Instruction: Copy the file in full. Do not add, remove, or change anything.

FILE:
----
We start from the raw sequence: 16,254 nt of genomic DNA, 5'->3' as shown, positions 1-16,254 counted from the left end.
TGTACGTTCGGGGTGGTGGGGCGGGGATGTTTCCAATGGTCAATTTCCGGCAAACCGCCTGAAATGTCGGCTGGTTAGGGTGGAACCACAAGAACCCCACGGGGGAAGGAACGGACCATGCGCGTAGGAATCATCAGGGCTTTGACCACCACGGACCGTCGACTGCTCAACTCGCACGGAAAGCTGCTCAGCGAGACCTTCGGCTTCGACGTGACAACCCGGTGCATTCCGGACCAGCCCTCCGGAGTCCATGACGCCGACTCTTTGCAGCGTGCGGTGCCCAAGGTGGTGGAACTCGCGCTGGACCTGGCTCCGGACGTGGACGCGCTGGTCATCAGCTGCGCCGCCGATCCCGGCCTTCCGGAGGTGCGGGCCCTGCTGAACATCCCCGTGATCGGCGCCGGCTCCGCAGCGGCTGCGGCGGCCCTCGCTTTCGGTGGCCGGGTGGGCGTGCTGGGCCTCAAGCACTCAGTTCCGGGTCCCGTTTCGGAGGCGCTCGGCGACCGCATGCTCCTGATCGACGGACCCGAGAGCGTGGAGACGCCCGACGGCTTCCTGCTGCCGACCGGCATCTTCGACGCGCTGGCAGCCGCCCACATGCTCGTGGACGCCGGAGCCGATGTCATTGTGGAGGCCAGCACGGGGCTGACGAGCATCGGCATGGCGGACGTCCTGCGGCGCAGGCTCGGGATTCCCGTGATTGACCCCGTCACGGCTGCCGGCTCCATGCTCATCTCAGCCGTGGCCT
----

We start from the raw sequence: 16,254 nt of genomic DNA, 5'->3' as shown, positions 1-16,254 counted from the left end.
TGTACGTTCGGGGTGGTGGGGCGGGGATGTTTCCAATGGTCAATTTCCGGCAAACCGCCTGAAATGTCGGCTGGTTAGGGTGGAACCACAAGAACCCCACGGGGGAAGGAACGGACCATGCGCGTAGGAATCATCAGGGCTTTGACCACCACGGACCGTCGACTGCTCAACTCGCACGGAAAGCTGCTCAGCGAGACCTTCGGCTTCGACGTGACAACCCGGTGCATTCCGGACCAGCCCTCCGGAGTCCATGACGCCGACTCTTTGCAGCGTGCGGTGCCCAAGGTGGTGGAACTCGCGCTGGACCTGGCTCCGGACGTGGACGCGCTGGTCATCAGCTGCGCCGCCGATCCCGGCCTTCCGGAGGTGCGGGCCCTGCTGAACATCCCCGTGATCGGCGCCGGCTCCGCAGCGGCTGCGGCGGCCCTCGCTTTCGGTGGCCGGGTGGGCGTGCTGGGCCTCAAGCACTCAGTTCCGGGTCCCGTTTCGGAGGCGCTCGGCGACCGCATGCTCCTGATCGACGGACCCGAGAGCGTGGAGACGCCCGACGGCTTCCTGCTGCCGACCGGCATCTTCGACGCGCTGGCAGCCGCCCACATGCTCGTGGACGCCGGAGCCGATGTCATTGTGGAGGCCAGCACGGGGCTGACGAGCATCGGCATGGCGGACGTCCTGCGGCGCAGGCTCGGGATTCCCGTGATTGACCCCGTCACGGCTGCCGGCTCCATGCTCATCTCAGCCGTGGCCT